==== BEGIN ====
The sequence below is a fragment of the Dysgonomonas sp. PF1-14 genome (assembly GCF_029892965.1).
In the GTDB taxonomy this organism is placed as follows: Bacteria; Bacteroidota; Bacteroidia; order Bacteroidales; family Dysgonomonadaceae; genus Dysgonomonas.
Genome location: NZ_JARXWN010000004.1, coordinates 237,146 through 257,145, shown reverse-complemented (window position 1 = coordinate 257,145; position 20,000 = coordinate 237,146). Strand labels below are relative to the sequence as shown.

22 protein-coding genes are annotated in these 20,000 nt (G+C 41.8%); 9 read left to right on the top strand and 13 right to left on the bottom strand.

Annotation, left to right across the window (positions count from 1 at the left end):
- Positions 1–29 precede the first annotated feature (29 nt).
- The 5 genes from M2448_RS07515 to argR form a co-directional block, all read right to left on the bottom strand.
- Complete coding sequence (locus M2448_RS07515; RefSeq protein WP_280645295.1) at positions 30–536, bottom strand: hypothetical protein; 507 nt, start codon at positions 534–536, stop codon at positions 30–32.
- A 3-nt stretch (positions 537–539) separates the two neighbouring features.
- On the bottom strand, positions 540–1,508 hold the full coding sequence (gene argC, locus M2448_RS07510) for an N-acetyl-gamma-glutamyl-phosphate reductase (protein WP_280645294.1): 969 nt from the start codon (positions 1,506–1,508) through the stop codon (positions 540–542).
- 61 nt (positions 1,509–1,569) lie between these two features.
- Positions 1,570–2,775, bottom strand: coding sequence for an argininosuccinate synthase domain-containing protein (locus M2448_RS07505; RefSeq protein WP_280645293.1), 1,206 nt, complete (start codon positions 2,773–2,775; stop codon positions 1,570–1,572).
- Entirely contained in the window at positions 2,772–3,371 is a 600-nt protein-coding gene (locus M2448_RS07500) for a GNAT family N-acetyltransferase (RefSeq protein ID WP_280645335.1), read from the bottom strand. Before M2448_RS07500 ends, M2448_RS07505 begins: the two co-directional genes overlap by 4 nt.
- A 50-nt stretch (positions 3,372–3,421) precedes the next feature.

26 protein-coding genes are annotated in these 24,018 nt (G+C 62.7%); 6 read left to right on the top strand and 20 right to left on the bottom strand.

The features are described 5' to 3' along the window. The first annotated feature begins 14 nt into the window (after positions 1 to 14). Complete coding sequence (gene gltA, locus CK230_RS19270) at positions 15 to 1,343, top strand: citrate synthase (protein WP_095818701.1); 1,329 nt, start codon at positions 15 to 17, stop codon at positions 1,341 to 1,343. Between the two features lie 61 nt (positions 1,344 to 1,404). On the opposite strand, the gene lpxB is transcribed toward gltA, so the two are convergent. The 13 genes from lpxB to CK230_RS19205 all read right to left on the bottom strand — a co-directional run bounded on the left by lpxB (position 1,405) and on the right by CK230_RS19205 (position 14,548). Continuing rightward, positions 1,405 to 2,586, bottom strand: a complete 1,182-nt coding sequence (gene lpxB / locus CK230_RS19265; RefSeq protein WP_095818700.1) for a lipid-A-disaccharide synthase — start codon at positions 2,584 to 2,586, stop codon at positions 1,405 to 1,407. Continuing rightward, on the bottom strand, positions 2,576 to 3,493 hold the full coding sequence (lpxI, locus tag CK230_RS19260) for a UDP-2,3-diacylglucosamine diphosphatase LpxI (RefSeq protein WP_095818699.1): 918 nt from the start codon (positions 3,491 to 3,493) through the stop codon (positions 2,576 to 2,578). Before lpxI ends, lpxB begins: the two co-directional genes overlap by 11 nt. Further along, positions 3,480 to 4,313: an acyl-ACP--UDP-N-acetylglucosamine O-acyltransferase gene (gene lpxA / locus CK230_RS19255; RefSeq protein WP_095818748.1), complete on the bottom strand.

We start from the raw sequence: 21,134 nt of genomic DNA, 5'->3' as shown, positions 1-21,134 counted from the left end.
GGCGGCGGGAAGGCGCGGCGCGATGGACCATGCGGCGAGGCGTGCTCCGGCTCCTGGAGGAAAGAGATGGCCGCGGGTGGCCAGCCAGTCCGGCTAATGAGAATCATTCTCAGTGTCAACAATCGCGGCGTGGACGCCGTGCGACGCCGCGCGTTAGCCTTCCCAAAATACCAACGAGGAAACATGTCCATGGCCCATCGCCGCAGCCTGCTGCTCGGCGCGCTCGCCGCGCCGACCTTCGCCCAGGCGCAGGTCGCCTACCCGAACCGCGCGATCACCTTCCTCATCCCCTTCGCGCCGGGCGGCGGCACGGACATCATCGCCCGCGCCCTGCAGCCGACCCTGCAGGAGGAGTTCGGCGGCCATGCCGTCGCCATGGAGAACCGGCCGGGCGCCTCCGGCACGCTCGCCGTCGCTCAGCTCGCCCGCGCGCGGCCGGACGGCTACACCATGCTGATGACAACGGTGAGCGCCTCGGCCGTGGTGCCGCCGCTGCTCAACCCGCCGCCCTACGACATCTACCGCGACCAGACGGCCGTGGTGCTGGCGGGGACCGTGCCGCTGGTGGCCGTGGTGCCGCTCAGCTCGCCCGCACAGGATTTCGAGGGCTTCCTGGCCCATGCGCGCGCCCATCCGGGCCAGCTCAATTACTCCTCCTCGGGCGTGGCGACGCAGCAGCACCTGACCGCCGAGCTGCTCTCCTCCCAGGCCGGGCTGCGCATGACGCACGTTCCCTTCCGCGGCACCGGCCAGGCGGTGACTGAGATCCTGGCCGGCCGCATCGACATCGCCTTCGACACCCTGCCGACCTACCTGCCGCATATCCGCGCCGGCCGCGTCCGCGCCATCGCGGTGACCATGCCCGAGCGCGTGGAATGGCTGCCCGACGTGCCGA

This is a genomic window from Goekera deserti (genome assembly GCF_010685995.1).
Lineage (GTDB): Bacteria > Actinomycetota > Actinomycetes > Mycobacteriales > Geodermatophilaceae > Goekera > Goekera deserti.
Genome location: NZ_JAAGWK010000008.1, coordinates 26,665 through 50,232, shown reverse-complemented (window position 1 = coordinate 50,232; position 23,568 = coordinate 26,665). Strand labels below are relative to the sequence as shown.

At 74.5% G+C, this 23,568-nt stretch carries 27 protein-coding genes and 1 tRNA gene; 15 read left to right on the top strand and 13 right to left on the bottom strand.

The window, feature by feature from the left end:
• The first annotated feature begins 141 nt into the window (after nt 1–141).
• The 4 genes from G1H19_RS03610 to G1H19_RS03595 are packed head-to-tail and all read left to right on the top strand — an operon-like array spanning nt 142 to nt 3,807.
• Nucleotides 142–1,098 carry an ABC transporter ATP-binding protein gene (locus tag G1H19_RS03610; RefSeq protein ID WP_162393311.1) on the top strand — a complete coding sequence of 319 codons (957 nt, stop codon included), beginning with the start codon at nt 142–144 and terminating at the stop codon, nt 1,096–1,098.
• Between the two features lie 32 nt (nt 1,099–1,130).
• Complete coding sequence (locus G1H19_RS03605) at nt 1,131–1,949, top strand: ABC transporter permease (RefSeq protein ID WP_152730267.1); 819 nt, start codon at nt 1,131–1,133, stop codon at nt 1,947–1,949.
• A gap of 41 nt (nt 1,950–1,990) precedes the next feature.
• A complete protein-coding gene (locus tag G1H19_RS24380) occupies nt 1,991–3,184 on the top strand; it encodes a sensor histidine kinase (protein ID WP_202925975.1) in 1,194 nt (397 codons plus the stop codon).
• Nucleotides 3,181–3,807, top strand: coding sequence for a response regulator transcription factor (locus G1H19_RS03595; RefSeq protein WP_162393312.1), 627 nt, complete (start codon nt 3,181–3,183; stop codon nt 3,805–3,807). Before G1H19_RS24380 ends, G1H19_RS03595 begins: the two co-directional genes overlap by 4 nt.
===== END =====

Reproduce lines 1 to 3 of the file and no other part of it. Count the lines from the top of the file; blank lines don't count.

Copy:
The sequence below is a fragment of the Dysgonomonas sp. PF1-14 genome (assembly GCF_029892965.1).
In the GTDB taxonomy this organism is placed as follows: Bacteria; Bacteroidota; Bacteroidia; order Bacteroidales; family Dysgonomonadaceae; genus Dysgonomonas.
Genome location: NZ_JARXWN010000004.1, coordinates 237,146 through 257,145, shown reverse-complemented (window position 1 = coordinate 257,145; position 20,000 = coordinate 237,146). Strand labels below are relative to the sequence as shown.